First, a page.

Stop Doing Bench Dips Like This!


What’s up, guys? Jeff Cavaliere, ATHLEANX.com. So today I’m going to show you the right way
to do a bench dip so that you don’t shred up your shoulder in the process. I call the normal bench dip the “rotator cuff
ripper-dip”. There’s a reason why we actually put it in
our exercise fails video. There’s a reason why that video is funny,
because we’ve all recognized it. Unfortunately, all too often. People do this version of the dip way too
often. This is the bad version. A lot of people might say “But Jeff, it looks
normal.” That’s the problem. This. Do you know what I’m doing wrong? Do you know what the problem is with this
dip? You should be focusing right in on that shoulder
and the problem is the position of this shoulder in relation to my trunk. It’s way forward. You see how it’s jutting here, forward? Also what’s happening is we’re allowing it
to collapse. We’re allowing our shoulders to hike up and
just collapse on our neck, and then we crank out our dips from here. Well, what all that’s doing is just really
screwing up your shoulder because it’s taking all the structures inside that shoulder joint
and compressing them as we press weight through our arm. If you look at Raymond over here you’ll be
able to see what I’m talking about. So this is the ball and socket, it sits in
this position here, you put your arm back, behind your body, and as soon as you put force
through your hand you’re pushing up into this joint. So you have some compression. But when you allow your shoulders to then
jut forward like this, you’re pushing forward, and up. You’re creating a lot less room for all the
structures that run through this little space up here. You have your supraspinatus tendon, your rotator
cuff, you have your bursae; all this stuff gets inflamed and jammed up, against that
space. Then you start grinding up and down, up and
down, up and down. You’re creating a lot of repetitive stress
to that joint. That’s not good. So if you’re going to do the exercise the
right way you’ve got to figure out a way to take that strain away. The first thing you have to do is, you have
to externally rotate the shoulder because internal rotation is going to pull the shoulder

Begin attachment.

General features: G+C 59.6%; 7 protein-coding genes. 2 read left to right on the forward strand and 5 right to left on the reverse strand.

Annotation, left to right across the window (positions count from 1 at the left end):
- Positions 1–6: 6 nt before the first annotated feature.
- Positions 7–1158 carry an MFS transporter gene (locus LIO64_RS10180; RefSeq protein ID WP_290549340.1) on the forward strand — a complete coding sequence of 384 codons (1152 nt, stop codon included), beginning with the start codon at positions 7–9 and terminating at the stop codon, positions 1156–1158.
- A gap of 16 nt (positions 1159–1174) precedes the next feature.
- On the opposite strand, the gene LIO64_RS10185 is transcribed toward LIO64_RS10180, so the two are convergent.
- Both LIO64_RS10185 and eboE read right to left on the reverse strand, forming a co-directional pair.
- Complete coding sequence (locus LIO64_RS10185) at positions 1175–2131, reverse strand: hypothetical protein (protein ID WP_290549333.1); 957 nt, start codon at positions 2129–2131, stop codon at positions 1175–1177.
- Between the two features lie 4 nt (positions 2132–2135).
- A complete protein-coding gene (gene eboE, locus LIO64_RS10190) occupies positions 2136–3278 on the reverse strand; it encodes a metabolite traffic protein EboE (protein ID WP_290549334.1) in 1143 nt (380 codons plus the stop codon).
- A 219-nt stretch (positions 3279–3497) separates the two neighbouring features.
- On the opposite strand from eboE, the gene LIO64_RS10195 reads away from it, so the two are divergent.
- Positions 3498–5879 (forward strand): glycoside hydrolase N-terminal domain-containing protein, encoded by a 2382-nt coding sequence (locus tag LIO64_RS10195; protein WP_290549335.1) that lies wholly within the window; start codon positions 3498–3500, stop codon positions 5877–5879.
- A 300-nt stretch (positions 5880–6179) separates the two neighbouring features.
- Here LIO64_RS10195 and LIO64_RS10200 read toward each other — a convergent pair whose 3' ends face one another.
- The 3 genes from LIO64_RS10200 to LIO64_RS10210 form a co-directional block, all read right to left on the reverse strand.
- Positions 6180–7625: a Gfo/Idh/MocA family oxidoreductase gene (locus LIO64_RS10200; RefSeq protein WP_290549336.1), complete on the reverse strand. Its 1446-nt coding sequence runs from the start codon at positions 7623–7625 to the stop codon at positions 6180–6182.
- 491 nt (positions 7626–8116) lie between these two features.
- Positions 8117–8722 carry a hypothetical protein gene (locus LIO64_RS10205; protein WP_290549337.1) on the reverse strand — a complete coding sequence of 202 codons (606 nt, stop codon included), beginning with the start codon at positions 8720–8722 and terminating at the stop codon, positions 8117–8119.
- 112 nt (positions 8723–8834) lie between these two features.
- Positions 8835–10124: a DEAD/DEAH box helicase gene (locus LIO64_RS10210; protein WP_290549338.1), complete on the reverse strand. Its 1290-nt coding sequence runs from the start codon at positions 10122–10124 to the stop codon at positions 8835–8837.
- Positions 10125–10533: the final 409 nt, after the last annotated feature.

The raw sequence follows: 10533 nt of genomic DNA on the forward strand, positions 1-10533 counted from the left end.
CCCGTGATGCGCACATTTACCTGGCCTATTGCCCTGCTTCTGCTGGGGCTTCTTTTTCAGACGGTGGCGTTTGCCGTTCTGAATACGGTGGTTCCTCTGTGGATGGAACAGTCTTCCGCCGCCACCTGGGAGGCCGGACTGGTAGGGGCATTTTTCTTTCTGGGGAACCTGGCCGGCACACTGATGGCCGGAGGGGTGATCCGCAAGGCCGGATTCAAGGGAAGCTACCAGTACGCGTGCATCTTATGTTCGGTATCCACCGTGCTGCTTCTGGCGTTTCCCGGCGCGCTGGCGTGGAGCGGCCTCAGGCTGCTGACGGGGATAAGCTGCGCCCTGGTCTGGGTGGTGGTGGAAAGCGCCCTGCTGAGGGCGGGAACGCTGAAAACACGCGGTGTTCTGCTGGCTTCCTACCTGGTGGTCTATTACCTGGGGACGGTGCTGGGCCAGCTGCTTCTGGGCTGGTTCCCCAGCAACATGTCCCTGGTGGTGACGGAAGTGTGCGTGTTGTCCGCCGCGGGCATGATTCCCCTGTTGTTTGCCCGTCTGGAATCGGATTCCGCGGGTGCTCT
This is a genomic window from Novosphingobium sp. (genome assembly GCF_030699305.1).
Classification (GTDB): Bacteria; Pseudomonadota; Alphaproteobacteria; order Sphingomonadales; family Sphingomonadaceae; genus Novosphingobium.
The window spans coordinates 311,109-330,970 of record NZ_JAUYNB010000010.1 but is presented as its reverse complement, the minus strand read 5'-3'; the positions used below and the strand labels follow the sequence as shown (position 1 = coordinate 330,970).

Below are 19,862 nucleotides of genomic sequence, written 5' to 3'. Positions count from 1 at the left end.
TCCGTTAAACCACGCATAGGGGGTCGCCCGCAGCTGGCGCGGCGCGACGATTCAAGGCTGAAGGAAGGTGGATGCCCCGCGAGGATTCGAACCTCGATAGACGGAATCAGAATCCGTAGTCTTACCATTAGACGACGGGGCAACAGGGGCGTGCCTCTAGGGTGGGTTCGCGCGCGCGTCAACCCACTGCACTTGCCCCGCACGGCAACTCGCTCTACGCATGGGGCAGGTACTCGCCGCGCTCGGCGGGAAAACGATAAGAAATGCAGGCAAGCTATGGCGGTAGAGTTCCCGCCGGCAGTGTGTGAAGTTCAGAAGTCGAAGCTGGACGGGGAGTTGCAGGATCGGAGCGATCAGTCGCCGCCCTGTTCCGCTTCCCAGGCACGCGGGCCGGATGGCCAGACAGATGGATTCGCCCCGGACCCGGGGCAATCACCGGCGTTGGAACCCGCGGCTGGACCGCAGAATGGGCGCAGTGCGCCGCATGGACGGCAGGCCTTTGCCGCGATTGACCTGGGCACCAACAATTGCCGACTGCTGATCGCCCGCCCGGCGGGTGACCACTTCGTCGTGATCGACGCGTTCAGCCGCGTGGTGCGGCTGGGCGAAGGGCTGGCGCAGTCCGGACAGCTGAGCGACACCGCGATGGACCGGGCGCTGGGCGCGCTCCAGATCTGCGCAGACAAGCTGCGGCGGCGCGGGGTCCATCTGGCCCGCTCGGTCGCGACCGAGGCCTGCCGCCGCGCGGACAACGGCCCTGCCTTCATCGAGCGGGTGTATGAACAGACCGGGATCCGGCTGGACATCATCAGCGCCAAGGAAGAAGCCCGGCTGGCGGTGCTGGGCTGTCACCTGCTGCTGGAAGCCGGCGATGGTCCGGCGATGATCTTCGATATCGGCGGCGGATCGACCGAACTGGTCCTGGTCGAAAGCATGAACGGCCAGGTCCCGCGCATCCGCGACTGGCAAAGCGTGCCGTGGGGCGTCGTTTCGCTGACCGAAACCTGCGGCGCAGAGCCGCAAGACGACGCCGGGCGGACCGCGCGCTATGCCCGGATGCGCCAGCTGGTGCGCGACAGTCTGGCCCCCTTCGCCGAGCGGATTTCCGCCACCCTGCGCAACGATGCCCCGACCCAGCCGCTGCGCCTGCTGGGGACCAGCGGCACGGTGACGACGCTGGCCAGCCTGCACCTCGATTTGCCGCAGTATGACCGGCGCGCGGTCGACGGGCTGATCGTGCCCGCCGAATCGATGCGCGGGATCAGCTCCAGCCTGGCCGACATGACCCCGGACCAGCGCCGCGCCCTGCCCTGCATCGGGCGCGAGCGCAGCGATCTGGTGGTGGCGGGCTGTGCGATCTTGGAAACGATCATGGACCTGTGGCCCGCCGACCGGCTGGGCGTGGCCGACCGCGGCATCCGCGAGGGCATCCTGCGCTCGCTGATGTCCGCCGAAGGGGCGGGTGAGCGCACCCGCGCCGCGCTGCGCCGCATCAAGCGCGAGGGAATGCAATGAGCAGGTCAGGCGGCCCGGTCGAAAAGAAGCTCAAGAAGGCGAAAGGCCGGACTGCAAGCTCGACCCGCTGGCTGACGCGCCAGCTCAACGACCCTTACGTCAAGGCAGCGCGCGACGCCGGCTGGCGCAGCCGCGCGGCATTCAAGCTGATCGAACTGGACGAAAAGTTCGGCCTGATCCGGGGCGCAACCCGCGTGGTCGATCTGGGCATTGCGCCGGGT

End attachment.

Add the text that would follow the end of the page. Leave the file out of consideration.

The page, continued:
forward. External rotation is going to pull the shoulder
back. So the position of your hands is extremely
helpful. If I do this – which is what most people
do, they take their thumbs and they put them in this way, right next to their body – I’m
internally rotating. I’m almost giving myself no chance to do the
exercise properly. If I take my hands and I turn them out, now
we’re externally rotating. You can see the position of the shoulder as
I turn out. It goes back. That’s the first thing. The second thing is – I mentioned to you
before – allowing your shoulders to collapse on your body, and on your neck. You don’t want that. If it collapses you could see that also throws
your shoulder forward. So what you want to do is, you want to keep
your shoulders down, and back. So if you look from behind here, the difference
is, when I get ready to dip, if I’m collapsed here and I’m cranking out my reps like that,
or if I set them down, and back here, and now I’m cranking out my reps you can see the
difference that the shoulders stayed down as the elbow is bent. Now, it takes a lot more force and contraction
in the triceps to do this because now all the work is being done in the triceps. But that’s what you want in the first place. So when we’re here you can see the shoulder
stays in a much better position. It’s not getting into this position here. So your biggest two keys are: positions of
your hands, and then the stability here, through your shoulders to keep them down, and back
– depressed – as opposed to letting them ride up. If you do that and you crank out your dips
you get a lot more of what you’re looking for, and a lot less of what you’re not looking
for. Guys, again, I’ve always said that exercises
themselves – it’s not just whether you’re doing them. It’s whether you’re doing them right. If you’re looking to be in this game for the
long term – meaning, being able to lift without injury – you’ve got to make sure
you get these things right. If you were doing this and you had no idea,
you might just wake up feeling worse, and worse, and worse progressively, over the course
of many, many workouts and say “I don’t know what happened.” You didn’t do one thing wrong. You did one thing wrong, repetitively and
it snuck up on you. I don’t want to see that happen to you. If you want to train smart, if you want to
train like an athlete, if you want to train the right way; head to ATHLEANX.com and get
one of our ATHLEANX training programs. I put a link below to our program selector. That will allow you pick the program that’s
best suited to your specific goals, but all unified by the fact that I’m going to make